Numeric Test

There are a large number of ways in JavaScript for testing if a variable contains a number. The shortest code to perform such a test is to do a simple comparison as follows (where 'n' is the variable that you want to test for containing a number):

if (n == +n) {...}

The value on the right is converted to a number because of the + preceding it and the == tests that the value has not been changed as a result of converting the value to a number (as non-numbers would be converted to the number zero). This does have the disadvantage of using the comparison test that doesn't compare the type which should generally be avoided where possible when writing comparisons but it is unavoidable if you are using a comparison to test if a variable can be converted to a particular type (given that all values input through forms start out as text strings).

Note that the values that JavaScript accepts as numbers covers quite a large range and if you had previously set one of the following statements then the above comparison would return true.

n = parseFloat('10e12'); // 1000000000000

JavaScript does contain a function for testing if a variable contains a number that is equivalent to the above comparison but using it instead of the above comparison means that you need slightly longer code (nine characters instead of five) which is insignificant but also the way the function works you need to reverse the result returned which makes the code slightly harder to read.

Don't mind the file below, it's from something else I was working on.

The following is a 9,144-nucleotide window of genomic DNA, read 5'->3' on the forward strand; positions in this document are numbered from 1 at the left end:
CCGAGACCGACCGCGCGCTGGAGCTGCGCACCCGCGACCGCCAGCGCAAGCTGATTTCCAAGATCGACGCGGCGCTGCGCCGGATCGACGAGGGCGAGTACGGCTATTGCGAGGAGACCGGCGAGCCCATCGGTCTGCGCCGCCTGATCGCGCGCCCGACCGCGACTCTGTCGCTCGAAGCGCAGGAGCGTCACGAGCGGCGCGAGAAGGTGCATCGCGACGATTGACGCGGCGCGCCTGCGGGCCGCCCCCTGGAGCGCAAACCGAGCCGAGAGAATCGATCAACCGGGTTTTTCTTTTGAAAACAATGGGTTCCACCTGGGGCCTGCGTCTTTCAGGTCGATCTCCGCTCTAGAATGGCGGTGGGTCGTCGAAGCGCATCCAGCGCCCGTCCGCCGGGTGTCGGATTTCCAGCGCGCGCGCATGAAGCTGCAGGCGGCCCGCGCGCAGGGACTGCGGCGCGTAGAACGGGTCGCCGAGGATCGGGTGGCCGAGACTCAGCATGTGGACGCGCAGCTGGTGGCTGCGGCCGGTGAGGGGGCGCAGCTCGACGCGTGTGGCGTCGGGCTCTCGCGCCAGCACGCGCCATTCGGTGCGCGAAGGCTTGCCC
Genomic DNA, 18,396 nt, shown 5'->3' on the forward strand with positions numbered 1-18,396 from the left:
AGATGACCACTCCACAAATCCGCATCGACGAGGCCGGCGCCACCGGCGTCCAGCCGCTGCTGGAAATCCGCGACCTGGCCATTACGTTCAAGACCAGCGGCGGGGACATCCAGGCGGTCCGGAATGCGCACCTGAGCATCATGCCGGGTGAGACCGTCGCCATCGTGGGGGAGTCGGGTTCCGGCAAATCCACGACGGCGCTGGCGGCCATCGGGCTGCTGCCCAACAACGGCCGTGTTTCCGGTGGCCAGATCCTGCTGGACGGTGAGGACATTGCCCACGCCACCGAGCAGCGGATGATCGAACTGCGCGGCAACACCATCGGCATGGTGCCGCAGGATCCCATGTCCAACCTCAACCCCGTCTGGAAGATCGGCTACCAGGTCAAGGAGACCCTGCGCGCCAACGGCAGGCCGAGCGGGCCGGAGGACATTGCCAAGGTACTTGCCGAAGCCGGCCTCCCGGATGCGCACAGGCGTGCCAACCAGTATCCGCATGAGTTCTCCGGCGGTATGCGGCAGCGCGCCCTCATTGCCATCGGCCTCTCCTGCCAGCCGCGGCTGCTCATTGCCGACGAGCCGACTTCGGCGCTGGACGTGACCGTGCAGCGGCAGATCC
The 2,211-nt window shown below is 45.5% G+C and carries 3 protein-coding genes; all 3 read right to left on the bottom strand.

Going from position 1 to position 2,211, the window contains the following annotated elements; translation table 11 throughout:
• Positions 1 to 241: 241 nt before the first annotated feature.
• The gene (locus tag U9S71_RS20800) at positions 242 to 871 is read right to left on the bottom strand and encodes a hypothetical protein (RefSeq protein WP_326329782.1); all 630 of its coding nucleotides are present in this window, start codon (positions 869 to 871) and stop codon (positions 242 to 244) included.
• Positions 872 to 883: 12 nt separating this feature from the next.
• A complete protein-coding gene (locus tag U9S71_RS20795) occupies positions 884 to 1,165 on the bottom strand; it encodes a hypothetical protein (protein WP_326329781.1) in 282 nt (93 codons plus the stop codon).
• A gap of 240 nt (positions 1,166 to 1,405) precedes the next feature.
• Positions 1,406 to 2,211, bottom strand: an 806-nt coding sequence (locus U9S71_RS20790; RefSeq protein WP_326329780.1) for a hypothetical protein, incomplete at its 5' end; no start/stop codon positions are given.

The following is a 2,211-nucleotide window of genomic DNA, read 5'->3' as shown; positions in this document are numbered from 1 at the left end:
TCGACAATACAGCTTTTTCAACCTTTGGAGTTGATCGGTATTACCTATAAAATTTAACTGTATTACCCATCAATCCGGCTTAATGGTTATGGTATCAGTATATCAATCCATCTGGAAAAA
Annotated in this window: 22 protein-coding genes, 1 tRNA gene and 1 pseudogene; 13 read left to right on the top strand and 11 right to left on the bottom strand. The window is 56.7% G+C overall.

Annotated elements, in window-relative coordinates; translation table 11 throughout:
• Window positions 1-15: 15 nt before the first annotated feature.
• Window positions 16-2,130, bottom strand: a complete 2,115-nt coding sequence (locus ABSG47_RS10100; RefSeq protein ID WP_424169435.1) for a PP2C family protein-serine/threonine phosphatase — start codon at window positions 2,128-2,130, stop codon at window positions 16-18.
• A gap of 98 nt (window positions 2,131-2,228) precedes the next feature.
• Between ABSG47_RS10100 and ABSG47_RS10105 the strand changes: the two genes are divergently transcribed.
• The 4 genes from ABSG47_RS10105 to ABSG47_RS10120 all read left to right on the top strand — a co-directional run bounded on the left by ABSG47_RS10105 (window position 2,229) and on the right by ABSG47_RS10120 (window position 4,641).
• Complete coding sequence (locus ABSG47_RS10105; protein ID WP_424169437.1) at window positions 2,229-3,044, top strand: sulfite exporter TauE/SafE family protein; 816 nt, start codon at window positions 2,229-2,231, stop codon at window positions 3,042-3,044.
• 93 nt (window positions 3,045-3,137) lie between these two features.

if (!isNaN(n)) {...}

If you do use this function call for testing if the field does or doesn't contain a number then you should use it consistently and not use the shorter comparison test.

Note that both of these comparisons allow plus and minus infinity as numeric values. If instead you want to exclude those two values and only accept numbers that have actual values that can be used in calculations then you should use a different built in function call for your numeric testing which is insignificantly longer again (11 characters) but which doesn't have the issue with needing to have the not operator applied and so is far easier to read.

if (isFinite(n)) {...}

Of course all these tests assume that you already have the number stored in the variable as a number without any of the formatting that you might want to apply for display purposes and which your visitors might mistakenly enter when they are inputting the number into a form. If you are going to allow your visitors to enter formatted numbers you would need to strip out any formatting they applied before being able to test if the field contained a number in which case all you would be left with after stripping out everything that isn't a number would be a number and so testing if it is a number or not would then be unnecessary.


This article written by Stephen Chapman, Felgall Pty Ltd.

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